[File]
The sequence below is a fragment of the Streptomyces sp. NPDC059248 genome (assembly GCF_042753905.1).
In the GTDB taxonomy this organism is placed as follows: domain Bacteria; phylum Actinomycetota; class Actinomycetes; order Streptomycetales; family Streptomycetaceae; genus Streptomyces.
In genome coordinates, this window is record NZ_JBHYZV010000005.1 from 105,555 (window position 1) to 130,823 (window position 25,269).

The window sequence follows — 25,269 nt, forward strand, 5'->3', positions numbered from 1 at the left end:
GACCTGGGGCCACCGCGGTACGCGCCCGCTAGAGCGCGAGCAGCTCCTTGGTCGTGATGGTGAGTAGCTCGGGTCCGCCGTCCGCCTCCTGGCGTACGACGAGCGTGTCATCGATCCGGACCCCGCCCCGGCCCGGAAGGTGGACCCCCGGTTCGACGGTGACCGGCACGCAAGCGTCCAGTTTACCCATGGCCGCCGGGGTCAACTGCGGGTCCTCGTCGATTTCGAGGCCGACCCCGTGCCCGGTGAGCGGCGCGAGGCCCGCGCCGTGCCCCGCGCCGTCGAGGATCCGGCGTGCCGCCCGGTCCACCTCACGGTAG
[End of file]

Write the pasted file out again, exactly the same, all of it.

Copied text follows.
The sequence below is a fragment of the Streptomyces sp. NPDC059248 genome (assembly GCF_042753905.1).
In the GTDB taxonomy this organism is placed as follows: domain Bacteria; phylum Actinomycetota; class Actinomycetes; order Streptomycetales; family Streptomycetaceae; genus Streptomyces.
In genome coordinates, this window is record NZ_JBHYZV010000005.1 from 105,555 (window position 1) to 130,823 (window position 25,269).

The window sequence follows — 25,269 nt, forward strand, 5'->3', positions numbered from 1 at the left end:
GACCTGGGGCCACCGCGGTACGCGCCCGCTAGAGCGCGAGCAGCTCCTTGGTCGTGATGGTGAGTAGCTCGGGTCCGCCGTCCGCCTCCTGGCGTACGACGAGCGTGTCATCGATCCGGACCCCGCCCCGGCCCGGAAGGTGGACCCCCGGTTCGACGGTGACCGGCACGCAAGCGTCCAGTTTACCCATGGCCGCCGGGGTCAACTGCGGGTCCTCGTCGATTTCGAGGCCGACCCCGTGCCCGGTGAGCGGCGCGAGGCCCGCGCCGTGCCCCGCGCCGTCGAGGATCCGGCGTGCCGCCCGGTCCACCTCACGGTAG